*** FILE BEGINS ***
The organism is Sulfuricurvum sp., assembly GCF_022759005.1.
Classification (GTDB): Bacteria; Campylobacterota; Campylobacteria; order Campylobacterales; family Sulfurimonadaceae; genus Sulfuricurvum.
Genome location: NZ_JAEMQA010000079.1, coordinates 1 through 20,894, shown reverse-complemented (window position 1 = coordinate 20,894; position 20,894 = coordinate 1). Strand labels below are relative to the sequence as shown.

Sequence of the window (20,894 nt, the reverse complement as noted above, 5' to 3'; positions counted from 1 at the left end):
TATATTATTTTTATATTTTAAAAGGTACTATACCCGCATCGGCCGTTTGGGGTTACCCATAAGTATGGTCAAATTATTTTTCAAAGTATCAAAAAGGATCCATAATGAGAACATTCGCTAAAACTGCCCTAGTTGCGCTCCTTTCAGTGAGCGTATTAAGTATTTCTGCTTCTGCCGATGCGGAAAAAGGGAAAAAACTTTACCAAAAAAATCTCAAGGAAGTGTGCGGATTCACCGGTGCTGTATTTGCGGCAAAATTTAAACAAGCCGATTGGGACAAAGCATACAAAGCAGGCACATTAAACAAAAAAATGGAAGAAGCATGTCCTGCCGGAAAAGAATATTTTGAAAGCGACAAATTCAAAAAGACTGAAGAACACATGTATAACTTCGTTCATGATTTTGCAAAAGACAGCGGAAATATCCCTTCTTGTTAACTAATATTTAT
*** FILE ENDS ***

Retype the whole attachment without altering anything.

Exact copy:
The organism is Sulfuricurvum sp., assembly GCF_022759005.1.
Classification (GTDB): Bacteria; Campylobacterota; Campylobacteria; order Campylobacterales; family Sulfurimonadaceae; genus Sulfuricurvum.
Genome location: NZ_JAEMQA010000079.1, coordinates 1 through 20,894, shown reverse-complemented (window position 1 = coordinate 20,894; position 20,894 = coordinate 1). Strand labels below are relative to the sequence as shown.

Sequence of the window (20,894 nt, the reverse complement as noted above, 5' to 3'; positions counted from 1 at the left end):
TATATTATTTTTATATTTTAAAAGGTACTATACCCGCATCGGCCGTTTGGGGTTACCCATAAGTATGGTCAAATTATTTTTCAAAGTATCAAAAAGGATCCATAATGAGAACATTCGCTAAAACTGCCCTAGTTGCGCTCCTTTCAGTGAGCGTATTAAGTATTTCTGCTTCTGCCGATGCGGAAAAAGGGAAAAAACTTTACCAAAAAAATCTCAAGGAAGTGTGCGGATTCACCGGTGCTGTATTTGCGGCAAAATTTAAACAAGCCGATTGGGACAAAGCATACAAAGCAGGCACATTAAACAAAAAAATGGAAGAAGCATGTCCTGCCGGAAAAGAATATTTTGAAAGCGACAAATTCAAAAAGACTGAAGAACACATGTATAACTTCGTTCATGATTTTGCAAAAGACAGCGGAAATATCCCTTCTTGTTAACTAATATTTAT